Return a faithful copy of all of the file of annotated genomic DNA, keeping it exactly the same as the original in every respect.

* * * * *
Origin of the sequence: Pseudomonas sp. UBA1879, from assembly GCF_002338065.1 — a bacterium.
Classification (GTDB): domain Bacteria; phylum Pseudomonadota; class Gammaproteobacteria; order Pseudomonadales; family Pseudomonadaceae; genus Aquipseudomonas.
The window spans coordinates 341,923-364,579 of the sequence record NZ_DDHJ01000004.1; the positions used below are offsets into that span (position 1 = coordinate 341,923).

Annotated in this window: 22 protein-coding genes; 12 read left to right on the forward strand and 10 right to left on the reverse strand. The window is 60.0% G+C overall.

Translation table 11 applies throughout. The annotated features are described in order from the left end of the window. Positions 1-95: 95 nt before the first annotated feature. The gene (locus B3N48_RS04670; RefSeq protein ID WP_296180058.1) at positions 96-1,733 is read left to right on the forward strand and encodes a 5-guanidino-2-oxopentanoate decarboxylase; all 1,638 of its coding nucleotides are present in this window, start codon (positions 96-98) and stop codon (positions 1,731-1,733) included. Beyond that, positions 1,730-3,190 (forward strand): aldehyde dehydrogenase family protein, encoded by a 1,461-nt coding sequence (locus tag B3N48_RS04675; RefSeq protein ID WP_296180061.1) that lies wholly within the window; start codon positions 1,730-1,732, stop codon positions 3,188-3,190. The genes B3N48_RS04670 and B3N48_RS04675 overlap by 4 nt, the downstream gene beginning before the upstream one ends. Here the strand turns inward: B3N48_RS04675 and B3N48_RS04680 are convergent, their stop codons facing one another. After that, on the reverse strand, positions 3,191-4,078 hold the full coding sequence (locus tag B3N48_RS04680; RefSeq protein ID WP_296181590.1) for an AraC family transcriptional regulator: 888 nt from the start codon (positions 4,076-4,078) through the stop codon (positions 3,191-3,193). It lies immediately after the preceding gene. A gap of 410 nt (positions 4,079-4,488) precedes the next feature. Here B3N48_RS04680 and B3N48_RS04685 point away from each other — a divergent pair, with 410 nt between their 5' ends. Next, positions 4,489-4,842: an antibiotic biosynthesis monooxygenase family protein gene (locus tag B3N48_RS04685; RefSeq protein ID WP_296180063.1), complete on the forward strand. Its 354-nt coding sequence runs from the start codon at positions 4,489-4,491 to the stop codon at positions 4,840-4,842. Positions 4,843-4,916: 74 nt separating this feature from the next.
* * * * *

Origin of the sequence: Pseudomonas sp. UBA1879, from assembly GCF_002338065.1 — a bacterium.
Classification (GTDB): domain Bacteria; phylum Pseudomonadota; class Gammaproteobacteria; order Pseudomonadales; family Pseudomonadaceae; genus Aquipseudomonas.
The window spans coordinates 341,923-364,579 of the sequence record NZ_DDHJ01000004.1; the positions used below are offsets into that span (position 1 = coordinate 341,923).

Annotated in this window: 22 protein-coding genes; 12 read left to right on the forward strand and 10 right to left on the reverse strand. The window is 60.0% G+C overall.

Translation table 11 applies throughout. The annotated features are described in order from the left end of the window. Positions 1-95: 95 nt before the first annotated feature. The gene (locus B3N48_RS04670; RefSeq protein ID WP_296180058.1) at positions 96-1,733 is read left to right on the forward strand and encodes a 5-guanidino-2-oxopentanoate decarboxylase; all 1,638 of its coding nucleotides are present in this window, start codon (positions 96-98) and stop codon (positions 1,731-1,733) included. Beyond that, positions 1,730-3,190 (forward strand): aldehyde dehydrogenase family protein, encoded by a 1,461-nt coding sequence (locus tag B3N48_RS04675; RefSeq protein ID WP_296180061.1) that lies wholly within the window; start codon positions 1,730-1,732, stop codon positions 3,188-3,190. The genes B3N48_RS04670 and B3N48_RS04675 overlap by 4 nt, the downstream gene beginning before the upstream one ends. Here the strand turns inward: B3N48_RS04675 and B3N48_RS04680 are convergent, their stop codons facing one another. After that, on the reverse strand, positions 3,191-4,078 hold the full coding sequence (locus tag B3N48_RS04680; RefSeq protein ID WP_296181590.1) for an AraC family transcriptional regulator: 888 nt from the start codon (positions 4,076-4,078) through the stop codon (positions 3,191-3,193). It lies immediately after the preceding gene. A gap of 410 nt (positions 4,079-4,488) precedes the next feature. Here B3N48_RS04680 and B3N48_RS04685 point away from each other — a divergent pair, with 410 nt between their 5' ends. Next, positions 4,489-4,842: an antibiotic biosynthesis monooxygenase family protein gene (locus tag B3N48_RS04685; RefSeq protein ID WP_296180063.1), complete on the forward strand. Its 354-nt coding sequence runs from the start codon at positions 4,489-4,491 to the stop codon at positions 4,840-4,842. Positions 4,843-4,916: 74 nt separating this feature from the next.